Tuesday, 10 July 2012

Wingnuttery... Am I to be flogged?

My access to the Cairns Post is through work or coffee shops - on principle I refuse to buy copies myself. So after a Monday off, I glanced at the papers from the last few days while making a coffee at work. It has been a busy few days for the wingnuts, including a call for people supporting fluoridation of water supplies to be flogged. I was a little surprised the Cairns Post editor let that through.

At least three of the new letters are from authors I have already discussed, and I'm now realising that I am creating a Wingnut Database. It will be interesting to see how few the wingnuts are and how vocal they are.

Alas I forgot to grab the relevant pages as I left for the day, so new episodes in my Cairns Post Letters from the Wingnuts will have to wait. There's plenty of material to be mined when I remember them and have time.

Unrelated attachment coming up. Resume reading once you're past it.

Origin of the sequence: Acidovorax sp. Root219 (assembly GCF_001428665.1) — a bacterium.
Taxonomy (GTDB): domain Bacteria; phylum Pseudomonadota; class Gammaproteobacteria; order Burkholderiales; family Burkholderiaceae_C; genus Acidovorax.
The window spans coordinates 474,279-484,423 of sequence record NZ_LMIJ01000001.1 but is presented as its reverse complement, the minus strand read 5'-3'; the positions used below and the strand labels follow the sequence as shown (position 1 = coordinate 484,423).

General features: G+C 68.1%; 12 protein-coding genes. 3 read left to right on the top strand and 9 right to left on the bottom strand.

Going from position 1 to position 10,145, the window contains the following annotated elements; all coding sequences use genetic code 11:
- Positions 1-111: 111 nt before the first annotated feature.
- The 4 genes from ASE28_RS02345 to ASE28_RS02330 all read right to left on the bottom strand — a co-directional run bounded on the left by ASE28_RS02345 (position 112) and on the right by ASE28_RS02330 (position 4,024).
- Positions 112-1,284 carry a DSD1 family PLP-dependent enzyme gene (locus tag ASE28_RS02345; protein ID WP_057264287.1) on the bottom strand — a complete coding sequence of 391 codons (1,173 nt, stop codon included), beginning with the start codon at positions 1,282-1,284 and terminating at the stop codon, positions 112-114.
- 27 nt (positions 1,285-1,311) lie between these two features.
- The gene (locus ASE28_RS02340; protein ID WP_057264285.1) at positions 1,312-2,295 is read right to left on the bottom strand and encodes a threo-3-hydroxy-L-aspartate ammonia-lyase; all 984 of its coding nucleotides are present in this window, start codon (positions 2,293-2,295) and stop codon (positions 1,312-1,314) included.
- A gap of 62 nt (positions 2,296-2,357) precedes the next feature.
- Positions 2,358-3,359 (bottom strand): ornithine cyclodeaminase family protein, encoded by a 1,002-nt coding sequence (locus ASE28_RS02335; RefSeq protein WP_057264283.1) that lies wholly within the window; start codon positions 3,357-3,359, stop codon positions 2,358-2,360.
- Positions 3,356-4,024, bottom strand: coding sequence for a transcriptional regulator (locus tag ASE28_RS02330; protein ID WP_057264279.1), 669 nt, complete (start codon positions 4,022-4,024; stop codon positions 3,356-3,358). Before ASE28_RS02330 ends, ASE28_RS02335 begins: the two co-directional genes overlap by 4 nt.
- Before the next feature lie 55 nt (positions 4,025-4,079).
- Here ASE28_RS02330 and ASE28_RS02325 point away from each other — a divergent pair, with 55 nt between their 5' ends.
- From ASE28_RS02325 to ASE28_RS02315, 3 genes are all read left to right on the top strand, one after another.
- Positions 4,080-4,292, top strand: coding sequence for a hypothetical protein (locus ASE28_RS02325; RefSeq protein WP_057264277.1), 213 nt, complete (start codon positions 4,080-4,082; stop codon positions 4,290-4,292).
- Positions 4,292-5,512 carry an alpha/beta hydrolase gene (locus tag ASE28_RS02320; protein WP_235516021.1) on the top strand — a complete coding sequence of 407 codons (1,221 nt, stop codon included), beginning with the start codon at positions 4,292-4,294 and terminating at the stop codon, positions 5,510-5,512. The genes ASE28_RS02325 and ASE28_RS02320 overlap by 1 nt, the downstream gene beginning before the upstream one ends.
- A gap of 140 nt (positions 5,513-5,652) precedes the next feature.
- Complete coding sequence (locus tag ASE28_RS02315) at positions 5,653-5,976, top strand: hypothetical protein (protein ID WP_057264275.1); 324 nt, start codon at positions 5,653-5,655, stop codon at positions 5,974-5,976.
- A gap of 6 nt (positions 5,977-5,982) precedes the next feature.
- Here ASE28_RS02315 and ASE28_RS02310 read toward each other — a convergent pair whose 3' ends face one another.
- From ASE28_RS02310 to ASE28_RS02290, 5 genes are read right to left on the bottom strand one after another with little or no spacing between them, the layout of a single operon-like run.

Note: I am not in favour of flogging of wingnuts, or any other corporal punishment, but I am in favour of mocking, ridiculing, correcting and (the possibly impossible one) educating them.

2 comments :

  1. You could devote an entire blog to the loopy hillbillies here in FNQ. Let me draw your attention to some of them in the comments section of today's online Cairns Post article on the current coral reef symposium in Cairns. I'm sure more of them will crawl out from under their rocks as the day wears on.
    http://www.cairns.com.au/article/2012/07/11/227885_local-news.html

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  2. Dropping in to look at the comments at Anonymous's commenter's link I had to chuckle. From the good old "all environmentalists should stay at home, othrwise they don't believe what they claim" argument through to "They're just scientists justifying their salaries" bollocks.

    Then there was the lovely "Strange that the reefs/species of the Torres Strait & New Guinea thrive in temperaturs over 1.0 C higher than off, say, Gladstone.Please explain."

    Coral is coral to some I guess. The idea of looking at the different species and their requirements, or what depths or currents they are in (thus affecting temperature), is too difficult for some.

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